El Chaltén Argentina. All About this unique place in Patagonia

El Chaltén, Argentinian Patagonia

About El Chaltén

The village of El Chaltén is located at the foothills of Mount Fitz Roy –also known as El Chaltén– within the Los Glaciares National Park in the Argentinean Patagonia. The village has been used as a base by explorers of the mountains and landscapes that have turned this area into a favorite destination among nature lovers and hikers.

el chaltén argentina


Much before it became an attractive destination for explorers, Patagonia was inhabited by the Tehuelche, a group of tall indigenous peoples with large feet and nomadic habits. While there are no historical accounts that place them at El Chaltén, the name means smoking mountain or blue mountain in Tehuelche language.

With the steady arrival of Spaniards in the 16th century and the subsequent killing of indigenous peoples known as the “Desert Campaign”, the Tehuelches were persecuted. While only a few of them managed to survive, some years ago they became extinct forever.


By the end of 1876, Argentinean explorer Francisco Pascasio Moreno –also known as Perito Moreno, with perito meaning ‘specialist’, ‘expert’– traveled to Patagonia moved by an interest in indigenous peoples and a concern for the borders with Chile. Once there, he cruised up the Santa Cruz River and advocating for Argentina’s sovereignty, he named the lake that drains into that river as the Argentina Lake. He also discovered and gave a name to the San Martín Lake, the Viedma Lake and the El Chaltén Mountain, which he mistakenly took for a volcano calling it Mount Fitz Roy. In this trip he was accompanied by a group of Europeans used to this area’s weather and who established the first ranches, or estancias. Currently, the streets of El Chaltén pay tribute to these first brave settlers who faced harsh weather conditions and spoke a different language.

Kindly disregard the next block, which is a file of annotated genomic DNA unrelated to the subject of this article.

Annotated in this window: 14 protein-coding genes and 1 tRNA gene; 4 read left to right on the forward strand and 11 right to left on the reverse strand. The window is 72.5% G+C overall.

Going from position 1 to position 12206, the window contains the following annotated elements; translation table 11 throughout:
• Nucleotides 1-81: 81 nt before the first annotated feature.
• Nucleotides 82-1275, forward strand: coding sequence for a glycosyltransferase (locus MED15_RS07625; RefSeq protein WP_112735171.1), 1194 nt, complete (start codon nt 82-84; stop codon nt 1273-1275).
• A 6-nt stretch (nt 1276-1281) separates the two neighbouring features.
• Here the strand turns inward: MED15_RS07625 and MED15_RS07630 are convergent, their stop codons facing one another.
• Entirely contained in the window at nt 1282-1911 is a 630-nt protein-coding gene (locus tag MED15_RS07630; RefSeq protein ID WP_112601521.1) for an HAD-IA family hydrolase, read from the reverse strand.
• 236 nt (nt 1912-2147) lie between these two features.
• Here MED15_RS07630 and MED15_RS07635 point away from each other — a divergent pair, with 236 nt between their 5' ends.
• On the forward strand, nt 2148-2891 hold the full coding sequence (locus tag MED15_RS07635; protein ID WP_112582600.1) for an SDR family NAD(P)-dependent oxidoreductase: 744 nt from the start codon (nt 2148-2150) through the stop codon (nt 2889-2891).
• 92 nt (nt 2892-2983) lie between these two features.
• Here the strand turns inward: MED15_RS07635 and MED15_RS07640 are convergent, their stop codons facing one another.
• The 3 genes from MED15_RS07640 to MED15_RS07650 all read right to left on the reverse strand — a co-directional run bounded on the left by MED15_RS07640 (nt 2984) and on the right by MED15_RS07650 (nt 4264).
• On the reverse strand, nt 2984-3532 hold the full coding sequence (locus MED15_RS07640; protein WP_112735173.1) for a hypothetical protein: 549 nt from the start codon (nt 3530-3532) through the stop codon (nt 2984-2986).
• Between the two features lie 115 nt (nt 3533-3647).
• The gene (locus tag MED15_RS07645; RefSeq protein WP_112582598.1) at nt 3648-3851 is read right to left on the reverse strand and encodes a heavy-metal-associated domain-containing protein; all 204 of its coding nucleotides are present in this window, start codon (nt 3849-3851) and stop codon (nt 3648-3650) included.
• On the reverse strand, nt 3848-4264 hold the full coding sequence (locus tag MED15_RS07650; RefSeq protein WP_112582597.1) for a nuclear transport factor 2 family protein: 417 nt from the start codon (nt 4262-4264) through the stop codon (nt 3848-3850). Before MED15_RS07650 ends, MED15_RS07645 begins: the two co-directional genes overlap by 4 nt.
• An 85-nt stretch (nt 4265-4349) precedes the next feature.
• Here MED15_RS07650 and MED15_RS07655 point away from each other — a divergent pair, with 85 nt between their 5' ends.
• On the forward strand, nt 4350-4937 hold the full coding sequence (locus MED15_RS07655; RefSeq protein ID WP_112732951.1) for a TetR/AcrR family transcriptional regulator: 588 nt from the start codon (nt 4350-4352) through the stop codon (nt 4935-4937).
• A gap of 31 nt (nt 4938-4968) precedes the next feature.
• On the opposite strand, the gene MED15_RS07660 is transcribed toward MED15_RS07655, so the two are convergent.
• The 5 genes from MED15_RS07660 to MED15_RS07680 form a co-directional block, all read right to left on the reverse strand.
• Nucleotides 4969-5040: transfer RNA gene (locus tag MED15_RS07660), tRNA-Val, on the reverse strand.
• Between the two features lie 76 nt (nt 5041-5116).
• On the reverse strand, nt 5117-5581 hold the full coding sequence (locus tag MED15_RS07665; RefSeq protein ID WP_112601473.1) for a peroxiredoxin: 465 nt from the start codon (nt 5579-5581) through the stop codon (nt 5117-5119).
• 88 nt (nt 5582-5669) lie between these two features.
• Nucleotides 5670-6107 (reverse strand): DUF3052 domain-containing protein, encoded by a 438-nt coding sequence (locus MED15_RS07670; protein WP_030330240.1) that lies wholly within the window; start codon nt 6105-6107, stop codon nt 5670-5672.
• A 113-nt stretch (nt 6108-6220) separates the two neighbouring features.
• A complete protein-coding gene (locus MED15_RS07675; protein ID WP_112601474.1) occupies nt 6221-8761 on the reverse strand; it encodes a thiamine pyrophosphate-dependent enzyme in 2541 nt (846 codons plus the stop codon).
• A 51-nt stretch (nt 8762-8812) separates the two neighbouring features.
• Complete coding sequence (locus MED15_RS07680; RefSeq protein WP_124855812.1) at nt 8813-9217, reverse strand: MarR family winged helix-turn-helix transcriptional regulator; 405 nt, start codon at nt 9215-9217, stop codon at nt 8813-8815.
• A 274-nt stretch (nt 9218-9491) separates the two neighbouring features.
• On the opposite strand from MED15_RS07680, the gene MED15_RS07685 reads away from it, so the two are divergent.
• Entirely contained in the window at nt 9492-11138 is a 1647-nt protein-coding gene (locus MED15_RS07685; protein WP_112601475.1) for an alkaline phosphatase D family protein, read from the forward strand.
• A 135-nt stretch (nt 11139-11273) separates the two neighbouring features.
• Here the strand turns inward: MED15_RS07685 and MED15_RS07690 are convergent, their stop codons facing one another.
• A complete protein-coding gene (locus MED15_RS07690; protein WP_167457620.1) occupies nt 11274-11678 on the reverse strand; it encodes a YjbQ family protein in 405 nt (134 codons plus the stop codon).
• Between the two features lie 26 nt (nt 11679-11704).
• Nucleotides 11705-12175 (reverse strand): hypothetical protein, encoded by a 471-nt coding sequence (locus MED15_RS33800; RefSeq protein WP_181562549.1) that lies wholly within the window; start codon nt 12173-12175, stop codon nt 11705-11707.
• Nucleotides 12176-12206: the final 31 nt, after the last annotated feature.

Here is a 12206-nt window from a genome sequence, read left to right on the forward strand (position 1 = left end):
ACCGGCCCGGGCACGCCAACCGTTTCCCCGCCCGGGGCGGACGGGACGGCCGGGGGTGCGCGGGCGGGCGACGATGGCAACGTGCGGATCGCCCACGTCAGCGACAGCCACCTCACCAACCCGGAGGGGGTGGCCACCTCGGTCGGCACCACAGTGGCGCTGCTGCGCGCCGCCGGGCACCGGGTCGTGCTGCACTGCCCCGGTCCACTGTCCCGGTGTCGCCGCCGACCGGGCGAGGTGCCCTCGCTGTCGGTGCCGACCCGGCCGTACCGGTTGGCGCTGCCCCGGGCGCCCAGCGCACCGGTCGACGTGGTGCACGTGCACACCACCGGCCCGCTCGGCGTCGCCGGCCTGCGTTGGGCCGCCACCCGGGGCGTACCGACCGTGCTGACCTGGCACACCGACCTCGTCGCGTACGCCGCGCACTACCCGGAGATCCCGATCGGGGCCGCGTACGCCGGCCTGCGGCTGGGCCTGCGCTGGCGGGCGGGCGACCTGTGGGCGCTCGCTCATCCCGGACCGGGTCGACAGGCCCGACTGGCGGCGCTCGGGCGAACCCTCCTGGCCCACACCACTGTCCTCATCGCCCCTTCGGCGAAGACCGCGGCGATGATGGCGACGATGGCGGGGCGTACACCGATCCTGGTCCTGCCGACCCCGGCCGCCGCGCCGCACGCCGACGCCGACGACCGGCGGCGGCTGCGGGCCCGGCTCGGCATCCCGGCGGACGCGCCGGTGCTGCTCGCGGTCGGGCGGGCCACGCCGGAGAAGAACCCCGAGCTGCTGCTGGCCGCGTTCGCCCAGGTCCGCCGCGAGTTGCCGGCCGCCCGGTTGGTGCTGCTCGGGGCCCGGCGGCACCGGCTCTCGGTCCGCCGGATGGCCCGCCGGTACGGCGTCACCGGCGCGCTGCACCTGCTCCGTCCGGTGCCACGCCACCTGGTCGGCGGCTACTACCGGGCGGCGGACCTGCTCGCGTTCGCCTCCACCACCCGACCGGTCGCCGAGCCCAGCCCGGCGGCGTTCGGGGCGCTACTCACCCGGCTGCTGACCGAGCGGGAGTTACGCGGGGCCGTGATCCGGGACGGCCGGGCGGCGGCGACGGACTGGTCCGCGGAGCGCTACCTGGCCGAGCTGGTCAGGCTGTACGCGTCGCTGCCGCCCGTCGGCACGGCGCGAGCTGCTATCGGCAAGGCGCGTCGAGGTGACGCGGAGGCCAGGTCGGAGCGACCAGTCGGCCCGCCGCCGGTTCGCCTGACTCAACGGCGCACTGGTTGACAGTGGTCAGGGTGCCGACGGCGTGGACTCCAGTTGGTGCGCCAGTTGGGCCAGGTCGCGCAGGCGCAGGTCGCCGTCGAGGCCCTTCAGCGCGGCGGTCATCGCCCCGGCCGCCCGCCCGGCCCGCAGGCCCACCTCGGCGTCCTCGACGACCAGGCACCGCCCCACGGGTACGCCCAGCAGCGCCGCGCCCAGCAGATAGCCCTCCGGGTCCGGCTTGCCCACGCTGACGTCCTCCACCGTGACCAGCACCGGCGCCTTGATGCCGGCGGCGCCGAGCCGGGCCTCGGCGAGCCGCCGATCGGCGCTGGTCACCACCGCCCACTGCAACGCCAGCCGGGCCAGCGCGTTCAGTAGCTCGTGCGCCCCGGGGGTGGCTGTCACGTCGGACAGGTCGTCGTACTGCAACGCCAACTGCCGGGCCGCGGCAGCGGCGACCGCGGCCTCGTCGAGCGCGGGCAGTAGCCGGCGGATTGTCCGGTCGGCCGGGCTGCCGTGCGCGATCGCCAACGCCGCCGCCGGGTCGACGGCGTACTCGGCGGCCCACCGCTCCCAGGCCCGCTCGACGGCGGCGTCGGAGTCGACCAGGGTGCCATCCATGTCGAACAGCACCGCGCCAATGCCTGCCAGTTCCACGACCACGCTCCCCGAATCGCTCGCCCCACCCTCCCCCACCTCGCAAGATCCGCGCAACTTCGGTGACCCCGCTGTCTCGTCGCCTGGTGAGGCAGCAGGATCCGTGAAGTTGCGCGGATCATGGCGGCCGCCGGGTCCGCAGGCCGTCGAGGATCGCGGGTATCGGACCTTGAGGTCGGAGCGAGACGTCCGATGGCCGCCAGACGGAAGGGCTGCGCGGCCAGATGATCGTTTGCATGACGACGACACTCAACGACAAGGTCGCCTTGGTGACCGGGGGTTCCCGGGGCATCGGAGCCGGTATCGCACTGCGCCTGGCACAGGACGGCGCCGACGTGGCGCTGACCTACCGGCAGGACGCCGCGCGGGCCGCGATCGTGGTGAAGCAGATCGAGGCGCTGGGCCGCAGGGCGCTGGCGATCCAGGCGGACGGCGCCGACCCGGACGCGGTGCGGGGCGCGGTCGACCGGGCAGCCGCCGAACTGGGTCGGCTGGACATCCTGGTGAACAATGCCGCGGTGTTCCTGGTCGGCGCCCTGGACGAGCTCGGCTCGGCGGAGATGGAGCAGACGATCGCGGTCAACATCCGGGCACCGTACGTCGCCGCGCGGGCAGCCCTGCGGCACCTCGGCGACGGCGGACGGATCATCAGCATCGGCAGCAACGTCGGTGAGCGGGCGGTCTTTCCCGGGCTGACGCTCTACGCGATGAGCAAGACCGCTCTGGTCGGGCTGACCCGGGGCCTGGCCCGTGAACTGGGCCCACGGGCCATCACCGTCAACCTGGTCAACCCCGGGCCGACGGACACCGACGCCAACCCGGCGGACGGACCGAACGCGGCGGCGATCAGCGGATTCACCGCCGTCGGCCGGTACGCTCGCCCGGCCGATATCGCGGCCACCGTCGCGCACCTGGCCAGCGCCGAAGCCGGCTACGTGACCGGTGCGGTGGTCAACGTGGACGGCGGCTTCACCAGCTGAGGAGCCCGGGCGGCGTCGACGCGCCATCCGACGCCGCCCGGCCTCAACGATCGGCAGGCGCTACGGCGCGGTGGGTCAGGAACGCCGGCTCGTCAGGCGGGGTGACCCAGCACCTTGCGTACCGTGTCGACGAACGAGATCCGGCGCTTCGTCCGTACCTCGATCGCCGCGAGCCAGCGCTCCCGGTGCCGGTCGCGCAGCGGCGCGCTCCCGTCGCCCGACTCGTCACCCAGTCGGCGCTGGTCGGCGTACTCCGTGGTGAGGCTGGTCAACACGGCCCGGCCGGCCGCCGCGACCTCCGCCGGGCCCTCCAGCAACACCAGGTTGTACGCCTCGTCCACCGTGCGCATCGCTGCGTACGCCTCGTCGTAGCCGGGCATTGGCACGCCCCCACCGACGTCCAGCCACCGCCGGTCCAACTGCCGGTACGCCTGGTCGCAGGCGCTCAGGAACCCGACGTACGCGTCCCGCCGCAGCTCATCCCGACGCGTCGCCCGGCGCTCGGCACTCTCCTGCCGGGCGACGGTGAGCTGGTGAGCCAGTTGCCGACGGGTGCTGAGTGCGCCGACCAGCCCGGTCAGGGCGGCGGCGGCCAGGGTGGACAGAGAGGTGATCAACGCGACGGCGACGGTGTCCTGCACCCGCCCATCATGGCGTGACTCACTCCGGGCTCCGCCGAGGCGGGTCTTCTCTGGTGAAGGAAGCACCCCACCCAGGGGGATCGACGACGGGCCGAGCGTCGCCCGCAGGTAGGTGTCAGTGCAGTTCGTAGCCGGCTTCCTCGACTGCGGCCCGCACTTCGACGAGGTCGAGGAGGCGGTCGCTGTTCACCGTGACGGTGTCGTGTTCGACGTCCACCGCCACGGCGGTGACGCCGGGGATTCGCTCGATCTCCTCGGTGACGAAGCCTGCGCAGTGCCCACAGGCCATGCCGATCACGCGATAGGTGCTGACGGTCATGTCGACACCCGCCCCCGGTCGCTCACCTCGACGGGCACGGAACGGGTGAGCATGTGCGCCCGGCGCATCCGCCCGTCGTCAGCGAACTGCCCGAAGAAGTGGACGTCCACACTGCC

In 1881, Chile and Argentina signed an agreement called the Border Treaty to establish boundaries in this area of the Patagonia and thus solve sovereignty-related political conflicts. The Treaty established the line of highest mountains dividing the watersheds as the border between Argentina and Chile. However, this criterion was difficult to apply due to the area’s complex geography and discrepancies between both countries continued, even escalating to an armed conflict nearby Desert Lake, in 1965. This conflict brought the dispute for territorial demarcation to the forefront.

Twenty years later, in 1985, and for geopolitical reasons, the Government of Argentina decided to establish the village of El Chaltén at the meeting point between the De las Vueltas River and Mount Fitz Roy, 37 kilometers (22 miles) away from the lake where the confrontation took place.